Large doses of supplementary vitamins and minerals (such as iron) are not essential and produce no benefit if you are on a good mixed diet, but taking additional vitamin C in small doses is reasonable when fresh fruit and vegetables are in short supply. Training (with adequate rest) helps you to sustain a high level of muscle glycogen if you eat enough carbohydrate. If you can, eat within two hours of your long runs. This helps to rapidly replace the muscle glycogen and hastens recovery. Do not change your normal diet drastically in the last week before a marathon, but eat less protein (meat) and eat more carbohydrate (pasta, bread, potatoes, cereals, rice and sweet things), especially for the last three days when you should also be markedly reducing your training. This loads the muscles with glycogen and delays or prevents you from ‘hitting the wall’. Unless you reduce your protein intake you will not be able to eat enough carbohydrate. Not all runners are helped by first depleting carbohydrate levels with a long run and low carbohydrate diet and then loading as this can make your muscles feel very heavy.
Do not run if you feel unwell or have just been unwell. Most medical emergencies occur in people who have been unwell but do not wish to miss the event. If you feel feverish, have been vomiting, have had severe diarrhea or any chest pains, or otherwise feel unwell, it is unfair to you, your friends and your family to risk serious illness and become a medical emergency. You are unlikely to do yourself justice. Even if you make it to the finish, you’re unlikely to enjoy the day or give your best performance. There are many other marathons. Seek medical advice before the race and if you feel ill on race day it’s important to withdraw from the race or downgrade your running category.
On the day
Wear appropriate clothes for the weather. Singapore is hot, wear loose mesh clothing, start slowly and, if possible, run in the shade. Use shoes you know from experience will not give you blisters.
At the finish
Once you have completed the Standard Chartered Singapore Marathon 2017, do not stand about. Make sure to keep walking, especially if you feel dizzy, and gradually drink enough fluid to replace lost liquid. Get your kit and change into clean, dry clothing. Keep on drinking slowly and have something to eat. Some runners feel faint more than half an hour after finishing a race, often because they have taken insufficient fluid and/or not eaten anything. Again, do not drink excessively.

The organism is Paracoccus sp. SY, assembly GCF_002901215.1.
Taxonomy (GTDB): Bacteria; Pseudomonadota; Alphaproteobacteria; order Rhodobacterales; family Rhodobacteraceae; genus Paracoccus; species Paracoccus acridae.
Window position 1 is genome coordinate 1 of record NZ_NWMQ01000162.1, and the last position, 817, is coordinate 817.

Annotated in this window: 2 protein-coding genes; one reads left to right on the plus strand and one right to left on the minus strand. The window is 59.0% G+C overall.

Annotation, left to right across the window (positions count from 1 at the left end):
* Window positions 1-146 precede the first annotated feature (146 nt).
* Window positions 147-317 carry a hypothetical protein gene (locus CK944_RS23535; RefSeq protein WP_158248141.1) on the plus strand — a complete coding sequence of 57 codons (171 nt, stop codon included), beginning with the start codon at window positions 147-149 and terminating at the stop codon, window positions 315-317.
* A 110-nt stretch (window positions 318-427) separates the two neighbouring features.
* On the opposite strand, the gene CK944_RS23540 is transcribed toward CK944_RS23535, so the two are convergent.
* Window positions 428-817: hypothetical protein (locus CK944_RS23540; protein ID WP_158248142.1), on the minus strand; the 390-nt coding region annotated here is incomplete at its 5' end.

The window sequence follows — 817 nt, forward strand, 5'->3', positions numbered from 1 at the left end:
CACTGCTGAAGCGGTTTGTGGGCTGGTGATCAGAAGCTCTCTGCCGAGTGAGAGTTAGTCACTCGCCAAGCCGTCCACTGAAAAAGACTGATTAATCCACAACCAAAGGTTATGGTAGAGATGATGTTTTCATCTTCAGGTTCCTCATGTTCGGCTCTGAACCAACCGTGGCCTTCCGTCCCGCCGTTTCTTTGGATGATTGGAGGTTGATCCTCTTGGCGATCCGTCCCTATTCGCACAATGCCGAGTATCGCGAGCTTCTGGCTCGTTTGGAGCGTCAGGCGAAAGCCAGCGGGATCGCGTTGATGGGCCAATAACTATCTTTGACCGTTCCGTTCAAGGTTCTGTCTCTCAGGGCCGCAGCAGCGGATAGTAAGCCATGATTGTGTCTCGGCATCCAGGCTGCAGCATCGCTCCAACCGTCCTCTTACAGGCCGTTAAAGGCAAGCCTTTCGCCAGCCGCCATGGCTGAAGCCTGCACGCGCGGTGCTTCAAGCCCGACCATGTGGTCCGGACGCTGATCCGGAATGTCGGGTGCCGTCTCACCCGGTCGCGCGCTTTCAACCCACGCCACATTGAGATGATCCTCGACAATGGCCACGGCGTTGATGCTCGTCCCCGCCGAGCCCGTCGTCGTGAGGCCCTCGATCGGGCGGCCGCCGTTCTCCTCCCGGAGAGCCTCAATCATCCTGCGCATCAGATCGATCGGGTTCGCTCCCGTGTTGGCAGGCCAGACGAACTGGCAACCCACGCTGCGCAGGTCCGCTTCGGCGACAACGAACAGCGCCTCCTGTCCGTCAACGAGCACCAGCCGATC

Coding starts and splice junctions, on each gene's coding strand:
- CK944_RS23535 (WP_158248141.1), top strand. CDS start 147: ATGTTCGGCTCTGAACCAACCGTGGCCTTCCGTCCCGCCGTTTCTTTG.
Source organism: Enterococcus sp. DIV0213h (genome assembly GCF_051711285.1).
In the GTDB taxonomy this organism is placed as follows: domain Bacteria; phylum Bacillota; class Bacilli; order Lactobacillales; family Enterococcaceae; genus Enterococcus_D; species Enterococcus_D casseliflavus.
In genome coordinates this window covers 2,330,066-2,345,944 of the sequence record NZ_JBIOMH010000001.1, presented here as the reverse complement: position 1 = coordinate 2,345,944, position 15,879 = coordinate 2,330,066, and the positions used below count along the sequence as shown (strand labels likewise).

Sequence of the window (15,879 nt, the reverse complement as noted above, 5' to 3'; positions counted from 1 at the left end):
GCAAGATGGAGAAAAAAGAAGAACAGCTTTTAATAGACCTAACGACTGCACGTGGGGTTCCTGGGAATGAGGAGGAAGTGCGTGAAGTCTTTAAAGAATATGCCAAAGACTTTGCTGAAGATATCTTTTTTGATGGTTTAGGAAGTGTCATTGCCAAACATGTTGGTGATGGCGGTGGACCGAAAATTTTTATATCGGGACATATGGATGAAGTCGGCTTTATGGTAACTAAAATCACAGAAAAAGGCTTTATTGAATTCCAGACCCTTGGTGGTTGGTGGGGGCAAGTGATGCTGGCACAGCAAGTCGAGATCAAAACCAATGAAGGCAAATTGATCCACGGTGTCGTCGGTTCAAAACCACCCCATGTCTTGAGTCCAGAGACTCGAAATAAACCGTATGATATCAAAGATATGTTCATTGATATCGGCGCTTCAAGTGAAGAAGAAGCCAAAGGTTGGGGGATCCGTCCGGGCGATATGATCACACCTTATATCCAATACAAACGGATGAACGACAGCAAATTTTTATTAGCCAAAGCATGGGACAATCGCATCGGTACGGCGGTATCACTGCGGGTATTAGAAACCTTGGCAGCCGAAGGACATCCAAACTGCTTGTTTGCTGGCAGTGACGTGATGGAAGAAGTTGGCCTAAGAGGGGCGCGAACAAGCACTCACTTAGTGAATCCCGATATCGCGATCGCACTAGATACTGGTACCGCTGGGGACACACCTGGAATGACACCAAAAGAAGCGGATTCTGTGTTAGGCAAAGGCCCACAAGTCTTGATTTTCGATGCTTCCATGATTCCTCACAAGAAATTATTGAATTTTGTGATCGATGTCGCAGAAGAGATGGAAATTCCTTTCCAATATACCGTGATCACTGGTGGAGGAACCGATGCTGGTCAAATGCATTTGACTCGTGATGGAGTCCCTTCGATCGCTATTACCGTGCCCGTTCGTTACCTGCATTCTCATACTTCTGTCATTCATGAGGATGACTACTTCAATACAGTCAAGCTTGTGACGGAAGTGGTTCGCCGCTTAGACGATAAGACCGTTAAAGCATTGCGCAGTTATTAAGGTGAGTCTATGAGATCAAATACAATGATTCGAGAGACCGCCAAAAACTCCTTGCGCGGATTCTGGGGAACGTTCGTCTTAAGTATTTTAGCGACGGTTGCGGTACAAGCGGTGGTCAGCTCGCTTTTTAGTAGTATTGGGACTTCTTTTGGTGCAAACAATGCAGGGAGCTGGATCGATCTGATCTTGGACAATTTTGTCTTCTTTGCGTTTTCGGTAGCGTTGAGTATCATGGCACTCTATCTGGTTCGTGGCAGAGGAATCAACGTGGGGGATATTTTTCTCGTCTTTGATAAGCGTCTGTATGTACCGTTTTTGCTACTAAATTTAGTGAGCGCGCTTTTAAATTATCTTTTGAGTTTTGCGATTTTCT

Think before you drink
Adequate preparation for a marathon requires appropriate nutrition, hydration and rest. Athletes often consume isotonic, carbohydrate and protein drinks as well as energy gels and bars purchased in sports and health food shops in preparation for the event, which is considered safe practice. It is important for you to train with the same products you will have on race day, do not try out a new product on race day. The Standard Chartered Singapore Marathon will provide 100PLUS and Shotz gels at the drink stations, get used to those products.
However, over the last two decades there have been an increasing number of commercially available compounds that claim to enhance performance. Some have been found to contain substances banned in other countries and other products (such as steroids) that are banned for use among competitive athletes. Such products are usually purchased via the internet and should not be used by anybody training for a sports event like the marathon. Runners using performance-enhancing compounds that have not been licensed and regulated properly may experience serious side effects and increase their risk of developing heart disturbances that culminate in sudden death.
There have been well-publicised cases of runners inadvertently using compounds in an attempt to help them fight fatigue during endurance events and this caused detrimental effects on their health, resulting in their death. In one recent case toxicology identified traces of DMAA, which is an amphetamine-like substance. Although banned in sport, the product was legally available at the time and advertised as a powerful performance enhancing agent and the warnings associated with the potential harmful ingredients were not highlighted on the product. Runners should avoid consuming unregulated substances bought online.
The Standard Chartered Singapore Marathon has many Aid Stations to ease congestion and allow access for the 50,000 expected runners. You do NOT need to drink at every water or Aid Station. THINK before you DRINK.